New Delhi, August 24
The Centre has identified over 60 new corridors used by elephants for movement between two habitats, taking the total number of identified passages across the country to 150, according to a report by the Ministry of Environment.
The last listing of corridors by the central government was done in 2010. As many as 88 elephant corridors were listed then.
The corridor is a strip of land that facilitates the movement of elephants between two or more viable habitat patches.
The report–Elephant Corridor Report 2023– was released on August 12 by Environment Minister Bhupender Yadav. The report mentions that 74 out of the 88 elephant corridors that were listed in 2010 are found to be presently active concerning elephant use.
The identification of corridors helps to provide safe passage to the elephants for movement to minimise human-animal conflict and accidents. As many as 301 elephants and 1,401 humans lost their lives due to human-elephant conflict in 2019-21.
West Bengal has the highest number (26) of identified elephant corridors in India, accounting for over 17 percent of all the passages, the report accessed by ANI shows.
” The ministry has started identifying the corridors in 2021. After two years, we have prepared a report and have identified 150 corridors. It does not mean that there are only 150 corridors. The number could be higher but we have been able to identify 150,” a senior ministry official told ANI.
“The report is an outcome of the collective efforts of Project Elephant of the MoEFCC and the State Forest Departments with technical support from the Wildlife Institute of India and involved the ground validation of 150 elephant corridors,” he added.
About 84 percent (126) of the identified elephant corridors occur within the state boundaries. About 13 percent (19) are interstate elephant corridors that extend into two or more states. There were six transnational corridors between India and Nepal.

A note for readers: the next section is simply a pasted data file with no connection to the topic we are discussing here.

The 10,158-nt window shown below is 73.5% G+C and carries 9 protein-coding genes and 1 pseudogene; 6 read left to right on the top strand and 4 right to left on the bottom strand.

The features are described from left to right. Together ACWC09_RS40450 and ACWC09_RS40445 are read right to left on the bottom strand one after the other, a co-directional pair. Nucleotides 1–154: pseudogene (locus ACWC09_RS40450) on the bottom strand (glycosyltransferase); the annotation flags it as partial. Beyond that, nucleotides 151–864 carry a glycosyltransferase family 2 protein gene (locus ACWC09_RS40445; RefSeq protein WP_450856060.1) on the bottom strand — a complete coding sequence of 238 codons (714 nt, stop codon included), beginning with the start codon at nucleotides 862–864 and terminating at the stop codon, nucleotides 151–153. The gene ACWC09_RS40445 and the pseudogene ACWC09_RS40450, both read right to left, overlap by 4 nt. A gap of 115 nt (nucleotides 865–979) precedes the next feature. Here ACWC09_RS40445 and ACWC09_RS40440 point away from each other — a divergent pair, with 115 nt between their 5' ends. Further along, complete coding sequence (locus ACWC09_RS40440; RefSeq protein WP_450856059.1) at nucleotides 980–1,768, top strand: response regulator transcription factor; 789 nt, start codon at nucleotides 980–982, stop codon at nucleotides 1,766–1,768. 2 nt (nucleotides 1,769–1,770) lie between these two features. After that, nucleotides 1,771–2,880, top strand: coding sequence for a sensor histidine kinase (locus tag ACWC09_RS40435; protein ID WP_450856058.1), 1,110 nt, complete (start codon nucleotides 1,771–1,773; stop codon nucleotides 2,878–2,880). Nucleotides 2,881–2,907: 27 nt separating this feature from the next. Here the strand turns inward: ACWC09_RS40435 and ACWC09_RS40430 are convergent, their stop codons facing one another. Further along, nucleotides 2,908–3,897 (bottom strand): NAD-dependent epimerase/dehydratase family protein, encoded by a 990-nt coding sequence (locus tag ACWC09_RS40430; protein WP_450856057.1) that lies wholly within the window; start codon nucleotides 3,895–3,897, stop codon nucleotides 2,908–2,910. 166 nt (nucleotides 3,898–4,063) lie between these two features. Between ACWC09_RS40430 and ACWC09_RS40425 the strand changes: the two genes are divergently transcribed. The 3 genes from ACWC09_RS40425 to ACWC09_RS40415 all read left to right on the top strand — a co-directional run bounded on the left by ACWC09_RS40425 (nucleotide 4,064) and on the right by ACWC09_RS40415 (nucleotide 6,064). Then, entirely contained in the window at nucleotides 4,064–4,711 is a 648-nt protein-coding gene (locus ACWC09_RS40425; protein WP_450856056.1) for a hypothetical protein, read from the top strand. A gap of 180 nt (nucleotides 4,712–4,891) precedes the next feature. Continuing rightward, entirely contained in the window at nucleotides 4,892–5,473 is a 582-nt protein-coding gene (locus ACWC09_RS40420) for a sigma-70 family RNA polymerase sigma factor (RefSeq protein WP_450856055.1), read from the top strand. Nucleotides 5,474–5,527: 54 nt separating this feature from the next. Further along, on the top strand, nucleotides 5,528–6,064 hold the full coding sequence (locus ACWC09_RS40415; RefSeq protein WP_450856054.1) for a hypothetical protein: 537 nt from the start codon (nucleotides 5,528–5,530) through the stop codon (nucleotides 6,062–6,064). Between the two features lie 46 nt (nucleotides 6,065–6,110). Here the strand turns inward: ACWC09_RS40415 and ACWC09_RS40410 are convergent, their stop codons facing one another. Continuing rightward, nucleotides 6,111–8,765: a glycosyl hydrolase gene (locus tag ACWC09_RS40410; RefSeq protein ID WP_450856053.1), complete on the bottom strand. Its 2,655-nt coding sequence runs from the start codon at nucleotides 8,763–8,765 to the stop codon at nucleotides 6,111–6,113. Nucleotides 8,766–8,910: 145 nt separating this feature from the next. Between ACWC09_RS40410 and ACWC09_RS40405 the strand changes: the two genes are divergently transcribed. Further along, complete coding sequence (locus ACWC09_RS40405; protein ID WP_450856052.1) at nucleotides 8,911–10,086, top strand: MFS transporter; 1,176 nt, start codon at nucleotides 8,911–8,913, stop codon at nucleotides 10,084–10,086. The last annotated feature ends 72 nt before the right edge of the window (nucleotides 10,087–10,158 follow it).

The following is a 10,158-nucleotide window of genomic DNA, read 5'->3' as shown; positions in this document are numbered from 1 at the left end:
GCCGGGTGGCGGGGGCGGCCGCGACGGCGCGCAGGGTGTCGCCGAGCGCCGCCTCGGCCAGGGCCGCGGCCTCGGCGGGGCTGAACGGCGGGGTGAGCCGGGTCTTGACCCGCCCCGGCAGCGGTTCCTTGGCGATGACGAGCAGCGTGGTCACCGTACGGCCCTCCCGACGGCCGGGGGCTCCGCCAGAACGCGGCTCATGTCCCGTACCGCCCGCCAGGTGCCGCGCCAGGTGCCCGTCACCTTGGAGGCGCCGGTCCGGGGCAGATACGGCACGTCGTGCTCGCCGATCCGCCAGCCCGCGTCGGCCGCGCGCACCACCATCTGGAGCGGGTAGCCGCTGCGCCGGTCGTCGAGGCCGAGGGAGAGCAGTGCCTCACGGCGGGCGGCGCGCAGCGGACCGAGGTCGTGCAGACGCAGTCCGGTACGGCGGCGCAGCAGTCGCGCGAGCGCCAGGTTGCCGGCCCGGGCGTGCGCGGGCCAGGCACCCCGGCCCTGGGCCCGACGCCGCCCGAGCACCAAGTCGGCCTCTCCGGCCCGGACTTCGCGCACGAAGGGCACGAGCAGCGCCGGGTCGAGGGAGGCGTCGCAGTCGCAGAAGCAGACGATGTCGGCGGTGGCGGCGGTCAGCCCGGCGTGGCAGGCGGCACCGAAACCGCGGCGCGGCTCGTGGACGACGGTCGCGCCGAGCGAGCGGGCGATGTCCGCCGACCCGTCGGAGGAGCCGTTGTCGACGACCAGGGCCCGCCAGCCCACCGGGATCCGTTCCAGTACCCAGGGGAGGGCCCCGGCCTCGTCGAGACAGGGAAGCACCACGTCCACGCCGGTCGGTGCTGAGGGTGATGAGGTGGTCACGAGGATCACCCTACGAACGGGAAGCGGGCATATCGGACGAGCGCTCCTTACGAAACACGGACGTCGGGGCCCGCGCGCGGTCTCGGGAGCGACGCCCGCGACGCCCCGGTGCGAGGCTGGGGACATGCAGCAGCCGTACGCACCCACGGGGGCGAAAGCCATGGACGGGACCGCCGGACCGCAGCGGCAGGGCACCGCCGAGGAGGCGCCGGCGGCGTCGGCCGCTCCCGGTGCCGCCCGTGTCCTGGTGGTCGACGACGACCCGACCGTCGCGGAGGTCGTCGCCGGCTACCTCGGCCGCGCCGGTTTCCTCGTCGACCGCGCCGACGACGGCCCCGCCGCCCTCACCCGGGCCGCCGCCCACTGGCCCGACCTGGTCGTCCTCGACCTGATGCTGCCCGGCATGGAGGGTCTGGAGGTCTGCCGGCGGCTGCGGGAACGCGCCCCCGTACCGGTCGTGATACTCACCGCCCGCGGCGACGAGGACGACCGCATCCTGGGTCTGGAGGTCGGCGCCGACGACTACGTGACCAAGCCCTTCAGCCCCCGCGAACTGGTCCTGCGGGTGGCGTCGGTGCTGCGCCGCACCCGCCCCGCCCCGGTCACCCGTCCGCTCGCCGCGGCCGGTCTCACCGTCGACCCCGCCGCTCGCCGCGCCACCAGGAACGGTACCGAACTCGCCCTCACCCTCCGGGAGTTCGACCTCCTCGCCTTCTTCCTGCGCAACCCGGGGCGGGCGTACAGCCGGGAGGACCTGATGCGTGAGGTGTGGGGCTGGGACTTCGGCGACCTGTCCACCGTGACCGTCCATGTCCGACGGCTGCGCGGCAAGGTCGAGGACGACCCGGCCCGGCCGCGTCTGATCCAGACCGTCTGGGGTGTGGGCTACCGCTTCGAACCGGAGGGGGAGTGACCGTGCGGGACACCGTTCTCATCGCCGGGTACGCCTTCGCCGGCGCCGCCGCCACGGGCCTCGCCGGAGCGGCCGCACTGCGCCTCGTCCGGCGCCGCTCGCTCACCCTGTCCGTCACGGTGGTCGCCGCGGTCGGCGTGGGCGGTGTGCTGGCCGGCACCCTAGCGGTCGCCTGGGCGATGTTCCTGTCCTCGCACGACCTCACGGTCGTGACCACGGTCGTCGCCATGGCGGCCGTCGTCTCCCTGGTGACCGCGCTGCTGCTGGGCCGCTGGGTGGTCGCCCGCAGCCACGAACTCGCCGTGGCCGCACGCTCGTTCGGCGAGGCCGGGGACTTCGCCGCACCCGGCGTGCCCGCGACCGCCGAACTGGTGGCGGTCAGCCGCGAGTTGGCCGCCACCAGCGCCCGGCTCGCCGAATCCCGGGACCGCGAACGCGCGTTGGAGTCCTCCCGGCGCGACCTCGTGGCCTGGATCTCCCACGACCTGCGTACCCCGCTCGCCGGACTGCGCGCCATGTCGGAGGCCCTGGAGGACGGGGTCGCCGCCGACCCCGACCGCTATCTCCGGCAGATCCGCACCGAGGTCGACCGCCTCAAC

The centre along with the state government conducted the ground-validation surveys to ascertain the number of corridors.
Asian elephants are among the endangered species in the world. Currently, elephants occur in highly fragmented populations across 13 range countries in Asia.
Among these countries, India holds the largest (over 60 per cent) and one of the most stable elephant populations within it
“Being a highly mobile species with relatively large home ranges spanning 100 to 3000 sq km as recorded in India, the integrity of elephant habitats rests on maintaining contiguity between habitat patches,” the official added.
Explaining the importance of identifying the corridor, the official voiced it is certain that timely identification and continuous monitoring of elephant corridors is important for protection, management and conservation of corridors of elephant corridors.
“As corridors are directly beneficial in buffering wildlife populations from the perils of habitat fragmentation, they have become a cornerstone for wildlife conservation across the globe. Identifying corridors is important for taking suitable mitigation measures in case of developmental activities to derive a win-win situation and avoiding human-elephant conflicts which results in large number of casualties of both humans and elephants,” he added.